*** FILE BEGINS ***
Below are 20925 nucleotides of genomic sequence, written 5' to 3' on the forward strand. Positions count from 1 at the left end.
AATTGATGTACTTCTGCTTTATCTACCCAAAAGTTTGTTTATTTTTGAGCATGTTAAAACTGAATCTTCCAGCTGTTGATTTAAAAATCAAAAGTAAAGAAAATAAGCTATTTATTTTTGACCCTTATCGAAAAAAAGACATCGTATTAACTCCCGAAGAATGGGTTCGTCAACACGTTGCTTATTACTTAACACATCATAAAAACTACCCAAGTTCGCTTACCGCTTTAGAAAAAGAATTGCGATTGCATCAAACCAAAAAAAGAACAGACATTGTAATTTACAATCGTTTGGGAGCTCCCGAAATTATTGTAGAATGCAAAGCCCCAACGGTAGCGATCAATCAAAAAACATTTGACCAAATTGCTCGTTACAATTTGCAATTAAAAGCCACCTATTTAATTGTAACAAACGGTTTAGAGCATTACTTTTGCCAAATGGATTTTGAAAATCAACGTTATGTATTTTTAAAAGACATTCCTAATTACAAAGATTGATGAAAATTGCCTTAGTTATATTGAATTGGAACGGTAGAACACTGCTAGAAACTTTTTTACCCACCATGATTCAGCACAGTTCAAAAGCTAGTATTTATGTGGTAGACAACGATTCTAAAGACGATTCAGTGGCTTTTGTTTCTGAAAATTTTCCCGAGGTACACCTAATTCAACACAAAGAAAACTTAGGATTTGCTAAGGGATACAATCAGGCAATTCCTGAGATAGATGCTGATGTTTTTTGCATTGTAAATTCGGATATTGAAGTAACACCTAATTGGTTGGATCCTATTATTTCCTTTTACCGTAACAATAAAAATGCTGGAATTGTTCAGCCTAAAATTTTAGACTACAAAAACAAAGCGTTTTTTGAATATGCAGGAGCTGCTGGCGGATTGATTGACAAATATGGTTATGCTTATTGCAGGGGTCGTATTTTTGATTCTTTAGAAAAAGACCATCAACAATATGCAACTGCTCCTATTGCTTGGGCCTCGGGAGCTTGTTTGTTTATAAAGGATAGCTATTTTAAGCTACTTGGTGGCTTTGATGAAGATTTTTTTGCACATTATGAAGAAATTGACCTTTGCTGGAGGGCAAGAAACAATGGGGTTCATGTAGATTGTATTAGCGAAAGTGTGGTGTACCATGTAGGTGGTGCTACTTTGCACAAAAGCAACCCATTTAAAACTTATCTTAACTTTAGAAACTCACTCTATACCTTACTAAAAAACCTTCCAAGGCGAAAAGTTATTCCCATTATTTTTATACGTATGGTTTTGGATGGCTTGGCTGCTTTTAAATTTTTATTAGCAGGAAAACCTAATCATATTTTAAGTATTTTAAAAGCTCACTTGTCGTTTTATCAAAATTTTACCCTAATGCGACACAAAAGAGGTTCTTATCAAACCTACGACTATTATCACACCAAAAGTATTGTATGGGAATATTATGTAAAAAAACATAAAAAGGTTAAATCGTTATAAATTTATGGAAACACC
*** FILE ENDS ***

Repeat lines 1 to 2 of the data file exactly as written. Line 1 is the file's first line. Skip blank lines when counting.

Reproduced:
Below are 20925 nucleotides of genomic sequence, written 5' to 3' on the forward strand. Positions count from 1 at the left end.
AATTGATGTACTTCTGCTTTATCTACCCAAAAGTTTGTTTATTTTTGAGCATGTTAAAACTGAATCTTCCAGCTGTTGATTTAAAAATCAAAAGTAAAGAAAATAAGCTATTTATTTTTGACCCTTATCGAAAAAAAGACATCGTATTAACTCCCGAAGAATGGGTTCGTCAACACGTTGCTTATTACTTAACACATCATAAAAACTACCCAAGTTCGCTTACCGCTTTAGAAAAAGAATTGCGATTGCATCAAACCAAAAAAAGAACAGACATTGTAATTTACAATCGTTTGGGAGCTCCCGAAATTATTGTAGAATGCAAAGCCCCAACGGTAGCGATCAATCAAAAAACATTTGACCAAATTGCTCGTTACAATTTGCAATTAAAAGCCACCTATTTAATTGTAACAAACGGTTTAGAGCATTACTTTTGCCAAATGGATTTTGAAAATCAACGTTATGTATTTTTAAAAGACATTCCTAATTACAAAGATTGATGAAAATTGCCTTAGTTATATTGAATTGGAACGGTAGAACACTGCTAGAAACTTTTTTACCCACCATGATTCAGCACAGTTCAAAAGCTAGTATTTATGTGGTAGACAACGATTCTAAAGACGATTCAGTGGCTTTTGTTTCTGAAAATTTTCCCGAGGTACACCTAATTCAACACAAAGAAAACTTAGGATTTGCTAAGGGATACAATCAGGCAATTCCTGAGATAGATGCTGATGTTTTTTGCATTGTAAATTCGGATATTGAAGTAACACCTAATTGGTTGGATCCTATTATTTCCTTTTACCGTAACAATAAAAATGCTGGAATTGTTCAGCCTAAAATTTTAGACTACAAAAACAAAGCGTTTTTTGAATATGCAGGAGCTGCTGGCGGATTGATTGACAAATATGGTTATGCTTATTGCAGGGGTCGTATTTTTGATTCTTTAGAAAAAGACCATCAACAATATGCAACTGCTCCTATTGCTTGGGCCTCGGGAGCTTGTTTGTTTATAAAGGATAGCTATTTTAAGCTACTTGGTGGCTTTGATGAAGATTTTTTTGCACATTATGAAGAAATTGACCTTTGCTGGAGGGCAAGAAACAATGGGGTTCATGTAGATTGTATTAGCGAAAGTGTGGTGTACCATGTAGGTGGTGCTACTTTGCACAAAAGCAACCCATTTAAAACTTATCTTAACTTTAGAAACTCACTCTATACCTTACTAAAAAACCTTCCAAGGCGAAAAGTTATTCCCATTATTTTTATACGTATGGTTTTGGATGGCTTGGCTGCTTTTAAATTTTTATTAGCAGGAAAACCTAATCATATTTTAAGTATTTTAAAAGCTCACTTGTCGTTTTATCAAAATTTTACCCTAATGCGACACAAAAGAGGTTCTTATCAAACCTACGACTATTATCACACCAAAAGTATTGTATGGGAATATTATGTAAAAAAACATAAAAAGGTTAAATCGTTATAAATTTATGGAAACACC